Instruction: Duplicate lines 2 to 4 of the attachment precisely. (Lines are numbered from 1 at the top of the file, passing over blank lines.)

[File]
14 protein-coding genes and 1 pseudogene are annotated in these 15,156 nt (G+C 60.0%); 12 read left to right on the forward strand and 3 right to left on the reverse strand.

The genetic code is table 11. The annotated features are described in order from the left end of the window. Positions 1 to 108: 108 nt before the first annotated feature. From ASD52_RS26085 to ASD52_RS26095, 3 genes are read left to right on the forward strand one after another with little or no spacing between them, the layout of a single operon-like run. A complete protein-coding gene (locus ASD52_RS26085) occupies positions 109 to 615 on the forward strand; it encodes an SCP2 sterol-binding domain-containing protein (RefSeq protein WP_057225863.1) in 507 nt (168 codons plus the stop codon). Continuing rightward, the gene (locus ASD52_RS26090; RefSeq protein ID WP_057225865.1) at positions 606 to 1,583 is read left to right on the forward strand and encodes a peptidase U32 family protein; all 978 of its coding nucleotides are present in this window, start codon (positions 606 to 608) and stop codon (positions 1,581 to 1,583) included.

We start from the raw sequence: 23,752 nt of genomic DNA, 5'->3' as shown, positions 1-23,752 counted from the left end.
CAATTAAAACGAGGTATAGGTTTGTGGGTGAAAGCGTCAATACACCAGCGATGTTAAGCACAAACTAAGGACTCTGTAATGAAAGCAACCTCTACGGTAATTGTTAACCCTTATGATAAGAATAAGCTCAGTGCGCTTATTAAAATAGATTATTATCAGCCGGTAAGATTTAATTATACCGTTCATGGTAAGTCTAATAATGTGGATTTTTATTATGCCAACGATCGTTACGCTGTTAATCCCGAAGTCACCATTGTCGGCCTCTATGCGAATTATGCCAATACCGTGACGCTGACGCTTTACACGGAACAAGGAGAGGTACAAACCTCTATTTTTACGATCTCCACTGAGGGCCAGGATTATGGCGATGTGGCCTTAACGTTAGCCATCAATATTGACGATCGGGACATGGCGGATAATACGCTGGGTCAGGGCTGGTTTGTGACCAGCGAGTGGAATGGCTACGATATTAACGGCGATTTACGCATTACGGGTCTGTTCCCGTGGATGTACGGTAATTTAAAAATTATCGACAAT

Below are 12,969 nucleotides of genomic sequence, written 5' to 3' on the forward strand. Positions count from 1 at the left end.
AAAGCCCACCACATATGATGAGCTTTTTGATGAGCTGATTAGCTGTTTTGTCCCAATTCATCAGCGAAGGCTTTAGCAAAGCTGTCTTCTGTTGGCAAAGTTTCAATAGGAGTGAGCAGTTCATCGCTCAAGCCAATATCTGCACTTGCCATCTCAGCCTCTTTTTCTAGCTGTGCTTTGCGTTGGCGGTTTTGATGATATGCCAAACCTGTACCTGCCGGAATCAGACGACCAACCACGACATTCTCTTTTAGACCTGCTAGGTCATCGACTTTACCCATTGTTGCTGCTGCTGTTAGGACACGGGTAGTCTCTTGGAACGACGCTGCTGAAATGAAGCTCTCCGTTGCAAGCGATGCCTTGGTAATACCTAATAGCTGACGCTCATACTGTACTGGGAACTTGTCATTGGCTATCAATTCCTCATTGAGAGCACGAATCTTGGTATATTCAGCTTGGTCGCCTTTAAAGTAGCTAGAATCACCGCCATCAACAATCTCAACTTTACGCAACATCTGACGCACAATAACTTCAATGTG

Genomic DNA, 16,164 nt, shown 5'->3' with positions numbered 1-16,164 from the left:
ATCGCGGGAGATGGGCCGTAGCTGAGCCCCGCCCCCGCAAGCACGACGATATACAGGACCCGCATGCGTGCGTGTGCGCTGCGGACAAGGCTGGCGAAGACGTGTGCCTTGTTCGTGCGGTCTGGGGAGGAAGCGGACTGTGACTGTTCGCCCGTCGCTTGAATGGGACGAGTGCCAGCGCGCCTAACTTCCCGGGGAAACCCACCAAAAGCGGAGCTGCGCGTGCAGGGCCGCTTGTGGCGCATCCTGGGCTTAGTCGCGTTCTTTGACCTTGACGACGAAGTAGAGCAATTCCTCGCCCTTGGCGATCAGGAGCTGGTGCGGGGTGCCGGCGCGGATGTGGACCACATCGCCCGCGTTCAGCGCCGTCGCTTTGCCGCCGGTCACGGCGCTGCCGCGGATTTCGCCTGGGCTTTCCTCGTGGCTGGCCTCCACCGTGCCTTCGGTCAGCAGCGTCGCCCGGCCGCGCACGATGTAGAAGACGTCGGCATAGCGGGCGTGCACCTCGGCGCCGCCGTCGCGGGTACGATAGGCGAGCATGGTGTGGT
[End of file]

The genetic code is table 11. The annotated features are described in order from the left end of the window. Positions 1 to 108: 108 nt before the first annotated feature. From ASD52_RS26085 to ASD52_RS26095, 3 genes are read left to right on the forward strand one after another with little or no spacing between them, the layout of a single operon-like run. A complete protein-coding gene (locus ASD52_RS26085) occupies positions 109 to 615 on the forward strand; it encodes an SCP2 sterol-binding domain-containing protein (RefSeq protein WP_057225863.1) in 507 nt (168 codons plus the stop codon). Continuing rightward, the gene (locus ASD52_RS26090; RefSeq protein ID WP_057225865.1) at positions 606 to 1,583 is read left to right on the forward strand and encodes a peptidase U32 family protein; all 978 of its coding nucleotides are present in this window, start codon (positions 606 to 608) and stop codon (positions 1,581 to 1,583) included.

We start from the raw sequence: 23,752 nt of genomic DNA, 5'->3' as shown, positions 1-23,752 counted from the left end.
CAATTAAAACGAGGTATAGGTTTGTGGGTGAAAGCGTCAATACACCAGCGATGTTAAGCACAAACTAAGGACTCTGTAATGAAAGCAACCTCTACGGTAATTGTTAACCCTTATGATAAGAATAAGCTCAGTGCGCTTATTAAAATAGATTATTATCAGCCGGTAAGATTTAATTATACCGTTCATGGTAAGTCTAATAATGTGGATTTTTATTATGCCAACGATCGTTACGCTGTTAATCCCGAAGTCACCATTGTCGGCCTCTATGCGAATTATGCCAATACCGTGACGCTGACGCTTTACACGGAACAAGGAGAGGTACAAACCTCTATTTTTACGATCTCCACTGAGGGCCAGGATTATGGCGATGTGGCCTTAACGTTAGCCATCAATATTGACGATCGGGACATGGCGGATAATACGCTGGGTCAGGGCTGGTTTGTGACCAGCGAGTGGAATGGCTACGATATTAACGGCGATTTACGCATTACGGGTCTGTTCCCGTGGATGTACGGTAATTTAAAAATTATCGACAAT